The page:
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Unreliable virtual private networks (VPNs) highlight the dangers of remote working.

 

A study by OneLogin, the identity management provider bringing speed and security to the modern enterprise, has found that UK businesses who provide their employees with the benefit of remote working are struggling to find a balance between productivity and security. In fact, over half of remote workers spend up to one day per week connected to unsecured networks, thereby leaving organisations open to a host of cyber threats.

With three-quarters (74 per cent) of those surveyed now offering remote access to fulfil employee demand, many companies have responded to this need by introducing VPNs to create a secure link between the home and corporate network. Indeed, almost half (48 per cent) of businesses always require employees to use VPNs when working remotely, which should solve all the security issues associated with remote working and unsecured Wi-Fi networks.

However, organisations have inadvertently made productive remote working impossible with ‘not fit for purpose’ security protocols as 30 per cent receive frequent complaints that the use of a VPN slows down network access when working out of the office. Such VPN hang-ups are directly counteracting the benefits remote working supposedly promotes, such as productivity and a happier workforce. They are also putting the future of remote working at stake, alongside the security of corporate data as employees’ side step company IT policies to connect to unsecured networks in order to do their job.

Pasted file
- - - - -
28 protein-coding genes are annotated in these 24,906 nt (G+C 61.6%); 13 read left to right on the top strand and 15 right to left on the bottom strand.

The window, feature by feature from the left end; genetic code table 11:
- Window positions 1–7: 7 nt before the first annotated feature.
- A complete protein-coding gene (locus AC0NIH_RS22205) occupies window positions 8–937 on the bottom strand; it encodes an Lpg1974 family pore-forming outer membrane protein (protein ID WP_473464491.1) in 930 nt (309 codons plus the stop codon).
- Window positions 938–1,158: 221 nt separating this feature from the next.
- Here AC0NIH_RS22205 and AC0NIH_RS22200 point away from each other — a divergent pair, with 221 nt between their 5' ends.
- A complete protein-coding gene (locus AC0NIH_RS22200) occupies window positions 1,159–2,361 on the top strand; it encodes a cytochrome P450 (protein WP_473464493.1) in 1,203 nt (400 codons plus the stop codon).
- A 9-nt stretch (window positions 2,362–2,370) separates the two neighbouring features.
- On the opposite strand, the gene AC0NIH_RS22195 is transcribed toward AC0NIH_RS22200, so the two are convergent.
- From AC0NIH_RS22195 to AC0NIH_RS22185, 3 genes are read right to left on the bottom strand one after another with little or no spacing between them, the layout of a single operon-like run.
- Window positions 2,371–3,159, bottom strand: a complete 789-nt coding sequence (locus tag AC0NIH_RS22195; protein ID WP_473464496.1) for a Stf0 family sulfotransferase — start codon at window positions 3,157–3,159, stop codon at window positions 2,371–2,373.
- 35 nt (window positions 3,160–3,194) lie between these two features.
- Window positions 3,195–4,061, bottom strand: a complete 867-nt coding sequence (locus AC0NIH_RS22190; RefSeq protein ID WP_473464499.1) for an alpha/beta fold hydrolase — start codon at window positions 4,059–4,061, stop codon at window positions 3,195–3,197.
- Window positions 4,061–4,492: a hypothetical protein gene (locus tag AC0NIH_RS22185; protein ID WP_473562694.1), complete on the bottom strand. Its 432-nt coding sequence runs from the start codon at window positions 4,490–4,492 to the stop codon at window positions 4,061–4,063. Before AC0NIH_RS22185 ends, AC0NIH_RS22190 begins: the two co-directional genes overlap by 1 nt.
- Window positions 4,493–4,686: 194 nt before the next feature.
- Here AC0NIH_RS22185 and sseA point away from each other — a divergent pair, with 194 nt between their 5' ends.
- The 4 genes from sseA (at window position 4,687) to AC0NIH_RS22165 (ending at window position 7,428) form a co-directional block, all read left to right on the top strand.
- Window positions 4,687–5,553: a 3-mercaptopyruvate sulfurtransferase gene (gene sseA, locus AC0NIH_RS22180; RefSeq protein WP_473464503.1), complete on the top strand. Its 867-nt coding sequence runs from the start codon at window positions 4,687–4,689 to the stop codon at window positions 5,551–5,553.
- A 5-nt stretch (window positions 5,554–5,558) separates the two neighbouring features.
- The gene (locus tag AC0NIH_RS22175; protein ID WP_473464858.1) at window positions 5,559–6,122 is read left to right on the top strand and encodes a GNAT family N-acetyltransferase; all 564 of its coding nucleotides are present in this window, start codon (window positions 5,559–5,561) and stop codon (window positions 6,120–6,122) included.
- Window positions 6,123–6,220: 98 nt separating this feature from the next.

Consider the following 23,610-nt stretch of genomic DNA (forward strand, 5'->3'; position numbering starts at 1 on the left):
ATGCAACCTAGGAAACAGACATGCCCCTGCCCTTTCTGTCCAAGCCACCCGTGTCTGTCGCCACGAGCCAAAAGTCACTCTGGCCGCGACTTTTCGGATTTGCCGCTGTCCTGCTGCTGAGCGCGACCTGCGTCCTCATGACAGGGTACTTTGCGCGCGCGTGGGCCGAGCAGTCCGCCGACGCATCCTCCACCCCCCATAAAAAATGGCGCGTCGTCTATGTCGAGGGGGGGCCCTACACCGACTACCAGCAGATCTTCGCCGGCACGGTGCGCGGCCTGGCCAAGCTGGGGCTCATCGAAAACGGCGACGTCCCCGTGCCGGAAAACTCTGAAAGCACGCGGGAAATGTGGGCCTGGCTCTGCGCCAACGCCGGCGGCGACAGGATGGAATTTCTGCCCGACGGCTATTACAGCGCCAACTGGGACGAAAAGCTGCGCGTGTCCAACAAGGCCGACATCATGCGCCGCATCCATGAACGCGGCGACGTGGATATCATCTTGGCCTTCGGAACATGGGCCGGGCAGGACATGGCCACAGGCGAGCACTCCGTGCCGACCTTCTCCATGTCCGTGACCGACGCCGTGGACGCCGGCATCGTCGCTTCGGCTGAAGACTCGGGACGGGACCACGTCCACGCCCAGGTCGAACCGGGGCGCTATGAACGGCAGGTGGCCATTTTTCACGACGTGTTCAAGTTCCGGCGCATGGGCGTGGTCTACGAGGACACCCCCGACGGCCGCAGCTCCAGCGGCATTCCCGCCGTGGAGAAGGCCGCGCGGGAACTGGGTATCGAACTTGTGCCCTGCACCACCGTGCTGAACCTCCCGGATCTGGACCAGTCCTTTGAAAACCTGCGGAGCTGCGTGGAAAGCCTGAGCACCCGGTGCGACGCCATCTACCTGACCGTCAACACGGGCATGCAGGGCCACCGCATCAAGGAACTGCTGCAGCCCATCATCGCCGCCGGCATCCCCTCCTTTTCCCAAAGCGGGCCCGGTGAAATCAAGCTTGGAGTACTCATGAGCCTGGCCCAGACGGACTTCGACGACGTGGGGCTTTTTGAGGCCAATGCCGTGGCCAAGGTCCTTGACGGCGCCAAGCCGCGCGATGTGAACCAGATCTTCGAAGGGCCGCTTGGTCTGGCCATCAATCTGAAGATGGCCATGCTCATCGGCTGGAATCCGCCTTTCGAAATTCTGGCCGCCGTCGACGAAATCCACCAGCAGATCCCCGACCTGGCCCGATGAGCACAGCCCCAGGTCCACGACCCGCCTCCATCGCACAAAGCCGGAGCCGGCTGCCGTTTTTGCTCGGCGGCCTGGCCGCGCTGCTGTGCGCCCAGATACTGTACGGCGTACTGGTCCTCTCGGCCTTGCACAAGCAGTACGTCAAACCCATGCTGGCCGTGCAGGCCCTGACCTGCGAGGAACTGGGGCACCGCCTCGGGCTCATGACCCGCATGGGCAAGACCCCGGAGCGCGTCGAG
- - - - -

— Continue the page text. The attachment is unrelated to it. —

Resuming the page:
The findings are clear: VPN’s are notoriously prone to breaking down, with 67 per cent of businesses experiencing up to a week of VPN downtime in the past year and 10 per cent reporting that their VPN was down for more than a week. In short, a VPN doesn’t support productivity, it compromises it.

“With productivity levels compromised, companies such as HP, IBM and Yahoo have decided to turn their backs on remote working altogether. However, businesses shouldn’t jump too quickly to cast remote working aside. It is possible for businesses to enable and actively encourage remote working, without compromising security or productivity,” said Alvaro Hoyos, Chief Information Security Officer at OneLogin.

Hoyos adds, “With VPN’s proving so unreliable, people are more likely to turn to potentially unsecured networks which could prove to be catastrophic for a business’s cyber-security. This could be devastating as data breaches could leave confidential documents in the wrong hands and can be incredibly costly to remediate. By using next-generation mobile container technology, organisations can extend endpoint security from desktops to mobile devices and thereby enjoy a unified endpoint management solution.”